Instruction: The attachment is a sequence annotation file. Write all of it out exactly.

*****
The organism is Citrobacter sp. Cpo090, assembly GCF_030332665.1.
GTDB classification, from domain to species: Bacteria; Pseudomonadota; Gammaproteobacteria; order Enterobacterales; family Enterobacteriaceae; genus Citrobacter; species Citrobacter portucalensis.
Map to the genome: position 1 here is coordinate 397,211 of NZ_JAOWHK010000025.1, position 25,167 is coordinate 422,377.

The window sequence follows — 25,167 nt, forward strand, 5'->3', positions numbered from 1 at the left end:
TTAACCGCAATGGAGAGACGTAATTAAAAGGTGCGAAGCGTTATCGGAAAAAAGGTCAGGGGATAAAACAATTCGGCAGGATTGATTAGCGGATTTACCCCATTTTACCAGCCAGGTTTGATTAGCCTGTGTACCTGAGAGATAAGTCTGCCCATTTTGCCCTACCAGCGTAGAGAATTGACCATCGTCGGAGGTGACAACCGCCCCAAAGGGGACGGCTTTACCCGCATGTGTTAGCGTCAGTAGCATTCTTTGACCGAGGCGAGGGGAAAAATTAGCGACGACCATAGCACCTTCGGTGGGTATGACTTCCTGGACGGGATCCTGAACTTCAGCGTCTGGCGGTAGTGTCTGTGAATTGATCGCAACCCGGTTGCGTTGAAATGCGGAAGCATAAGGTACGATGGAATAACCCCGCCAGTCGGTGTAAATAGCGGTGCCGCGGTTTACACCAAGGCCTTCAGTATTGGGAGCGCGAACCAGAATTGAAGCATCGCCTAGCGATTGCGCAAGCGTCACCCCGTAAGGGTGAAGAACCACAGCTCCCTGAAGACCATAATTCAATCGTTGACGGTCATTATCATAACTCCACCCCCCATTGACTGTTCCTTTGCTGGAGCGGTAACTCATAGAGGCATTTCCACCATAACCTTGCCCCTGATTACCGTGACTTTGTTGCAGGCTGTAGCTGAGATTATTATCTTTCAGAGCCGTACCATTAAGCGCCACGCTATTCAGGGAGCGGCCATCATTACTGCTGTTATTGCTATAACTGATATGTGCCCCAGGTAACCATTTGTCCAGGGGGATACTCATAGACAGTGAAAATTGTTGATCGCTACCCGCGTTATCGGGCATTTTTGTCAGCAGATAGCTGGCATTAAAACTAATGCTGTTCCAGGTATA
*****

The organism is Citrobacter sp. Cpo090, assembly GCF_030332665.1.
GTDB classification, from domain to species: Bacteria; Pseudomonadota; Gammaproteobacteria; order Enterobacterales; family Enterobacteriaceae; genus Citrobacter; species Citrobacter portucalensis.
Map to the genome: position 1 here is coordinate 397,211 of NZ_JAOWHK010000025.1, position 25,167 is coordinate 422,377.

The window sequence follows — 25,167 nt, forward strand, 5'->3', positions numbered from 1 at the left end:
TTAACCGCAATGGAGAGACGTAATTAAAAGGTGCGAAGCGTTATCGGAAAAAAGGTCAGGGGATAAAACAATTCGGCAGGATTGATTAGCGGATTTACCCCATTTTACCAGCCAGGTTTGATTAGCCTGTGTACCTGAGAGATAAGTCTGCCCATTTTGCCCTACCAGCGTAGAGAATTGACCATCGTCGGAGGTGACAACCGCCCCAAAGGGGACGGCTTTACCCGCATGTGTTAGCGTCAGTAGCATTCTTTGACCGAGGCGAGGGGAAAAATTAGCGACGACCATAGCACCTTCGGTGGGTATGACTTCCTGGACGGGATCCTGAACTTCAGCGTCTGGCGGTAGTGTCTGTGAATTGATCGCAACCCGGTTGCGTTGAAATGCGGAAGCATAAGGTACGATGGAATAACCCCGCCAGTCGGTGTAAATAGCGGTGCCGCGGTTTACACCAAGGCCTTCAGTATTGGGAGCGCGAACCAGAATTGAAGCATCGCCTAGCGATTGCGCAAGCGTCACCCCGTAAGGGTGAAGAACCACAGCTCCCTGAAGACCATAATTCAATCGTTGACGGTCATTATCATAACTCCACCCCCCATTGACTGTTCCTTTGCTGGAGCGGTAACTCATAGAGGCATTTCCACCATAACCTTGCCCCTGATTACCGTGACTTTGTTGCAGGCTGTAGCTGAGATTATTATCTTTCAGAGCCGTACCATTAAGCGCCACGCTATTCAGGGAGCGGCCATCATTACTGCTGTTATTGCTATAACTGATATGTGCCCCAGGTAACCATTTGTCCAGGGGGATACTCATAGACAGTGAAAATTGTTGATCGCTACCCGCGTTATCGGGCATTTTTGTCAGCAGATAGCTGGCATTAAAACTAATGCTGTTCCAGGTATA